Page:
Continued from The Three Phases of a Chess Game.
Phase Two: The Middle Game
Let the fighting begin! The middle phase of chess brings you into the direct battle zone. This phase is spent attacking and, unfortunately, being attacked.
During this phase of the game, you’ll look for ways to stabilize or cripple your opponent and break down his defenses around his King. You’ll also want to be sure your King is highly protected during this phase. Don’t let your guard down for a moment.
The purpose of this phase of the game is to gain ground towards your opponent’s King and to eliminate his Queen if possible.
The middle game should consist of the following strategies:
- Pressure your opponent into moves that will enable you to attack later.
- Limit the movement of your opponent’s pieces.
- Coordinate each piece for a winning position.
- Trade your pieces when ahead.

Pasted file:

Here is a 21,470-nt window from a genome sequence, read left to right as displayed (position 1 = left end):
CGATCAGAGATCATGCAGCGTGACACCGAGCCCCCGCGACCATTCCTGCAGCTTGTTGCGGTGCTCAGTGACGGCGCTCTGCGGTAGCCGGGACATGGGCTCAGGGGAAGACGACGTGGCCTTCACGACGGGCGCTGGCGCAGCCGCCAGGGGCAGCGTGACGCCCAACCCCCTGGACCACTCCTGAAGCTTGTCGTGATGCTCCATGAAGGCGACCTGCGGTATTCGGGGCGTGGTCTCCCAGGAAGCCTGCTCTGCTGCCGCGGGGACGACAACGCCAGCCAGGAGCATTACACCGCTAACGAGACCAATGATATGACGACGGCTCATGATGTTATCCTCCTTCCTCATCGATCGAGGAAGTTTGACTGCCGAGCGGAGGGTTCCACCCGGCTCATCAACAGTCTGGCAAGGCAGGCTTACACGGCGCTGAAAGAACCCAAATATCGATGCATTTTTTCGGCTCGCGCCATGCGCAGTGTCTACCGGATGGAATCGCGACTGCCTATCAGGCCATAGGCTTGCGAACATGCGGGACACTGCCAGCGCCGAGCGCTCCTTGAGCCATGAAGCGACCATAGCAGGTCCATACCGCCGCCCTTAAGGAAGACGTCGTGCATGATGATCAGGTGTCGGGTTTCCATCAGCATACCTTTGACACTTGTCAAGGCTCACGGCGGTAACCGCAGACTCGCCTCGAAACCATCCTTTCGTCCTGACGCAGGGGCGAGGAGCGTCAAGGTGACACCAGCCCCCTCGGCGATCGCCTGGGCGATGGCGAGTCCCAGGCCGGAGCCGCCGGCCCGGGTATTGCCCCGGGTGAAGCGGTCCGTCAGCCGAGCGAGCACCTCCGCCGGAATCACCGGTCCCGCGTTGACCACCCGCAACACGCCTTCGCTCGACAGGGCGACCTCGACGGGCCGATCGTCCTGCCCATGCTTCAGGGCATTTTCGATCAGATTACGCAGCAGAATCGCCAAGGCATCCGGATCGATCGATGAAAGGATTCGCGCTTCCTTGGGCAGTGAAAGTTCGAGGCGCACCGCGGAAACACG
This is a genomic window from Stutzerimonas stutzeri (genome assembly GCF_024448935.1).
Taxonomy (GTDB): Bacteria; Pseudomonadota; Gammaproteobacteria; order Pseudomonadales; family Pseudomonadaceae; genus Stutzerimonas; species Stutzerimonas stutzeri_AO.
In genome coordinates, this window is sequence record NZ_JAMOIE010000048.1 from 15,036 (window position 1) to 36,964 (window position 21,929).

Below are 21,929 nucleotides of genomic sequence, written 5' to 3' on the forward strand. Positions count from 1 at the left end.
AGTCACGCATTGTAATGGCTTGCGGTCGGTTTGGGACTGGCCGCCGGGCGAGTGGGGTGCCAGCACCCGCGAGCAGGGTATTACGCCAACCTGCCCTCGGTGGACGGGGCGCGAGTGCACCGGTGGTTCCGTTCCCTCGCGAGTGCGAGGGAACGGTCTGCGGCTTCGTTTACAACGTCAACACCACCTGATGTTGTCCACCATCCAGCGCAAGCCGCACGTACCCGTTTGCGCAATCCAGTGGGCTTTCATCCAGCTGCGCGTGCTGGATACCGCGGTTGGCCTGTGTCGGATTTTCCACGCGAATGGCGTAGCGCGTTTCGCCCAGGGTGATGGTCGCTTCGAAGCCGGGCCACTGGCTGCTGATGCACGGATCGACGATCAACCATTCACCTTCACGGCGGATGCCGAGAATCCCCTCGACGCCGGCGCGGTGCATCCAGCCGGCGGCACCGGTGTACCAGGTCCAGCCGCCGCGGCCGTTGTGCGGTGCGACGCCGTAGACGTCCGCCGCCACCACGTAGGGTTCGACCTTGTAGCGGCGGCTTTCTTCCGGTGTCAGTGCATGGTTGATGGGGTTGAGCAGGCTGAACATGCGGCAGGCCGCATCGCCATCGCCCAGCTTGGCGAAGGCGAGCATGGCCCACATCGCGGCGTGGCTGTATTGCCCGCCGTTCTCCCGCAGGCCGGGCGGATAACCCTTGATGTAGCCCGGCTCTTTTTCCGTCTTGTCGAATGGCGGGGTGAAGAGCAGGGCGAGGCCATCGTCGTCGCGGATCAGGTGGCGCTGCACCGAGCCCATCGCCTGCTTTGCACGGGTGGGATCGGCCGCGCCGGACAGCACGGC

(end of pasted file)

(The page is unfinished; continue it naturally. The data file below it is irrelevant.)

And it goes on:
- Attempt multiple attacks with only one move when possible.
During the middle game, it’s important to keep in mind your ultimate goal – capturing the King. Don’t lose sight of your strategies while the “active” battle is going on.
Phase Three: The End Game
This is where the game comes to a conclusion, with either you or your opponent’s victory at hand. The strategy you’ve planned now comes into full view. During this phase of the game, you will be active with all pieces on the board. Every piece suddenly becomes a weapon, even your King (if your Queen has been eliminated).
Although this is the end phase of the game and may seem to be the most tense, keep in mind that some of the tension has been relieved. There are not as many pieces on the board by this time, so you will be able to think more clearly before moving. Your mind will be free to concentrate on the event at hand.
Some strategies which will apply to the end game are below:
- Use your King as a deadly weapon if your Queen is no longer on the scene.
- Blockade your opponent’s passed pawn (if he has one)
- Place all of your pieces in active positions.
Developing skills in all three of these phases can improve your chess game, while also simplifying the learning process if you’re a beginner. By Candice Pardue.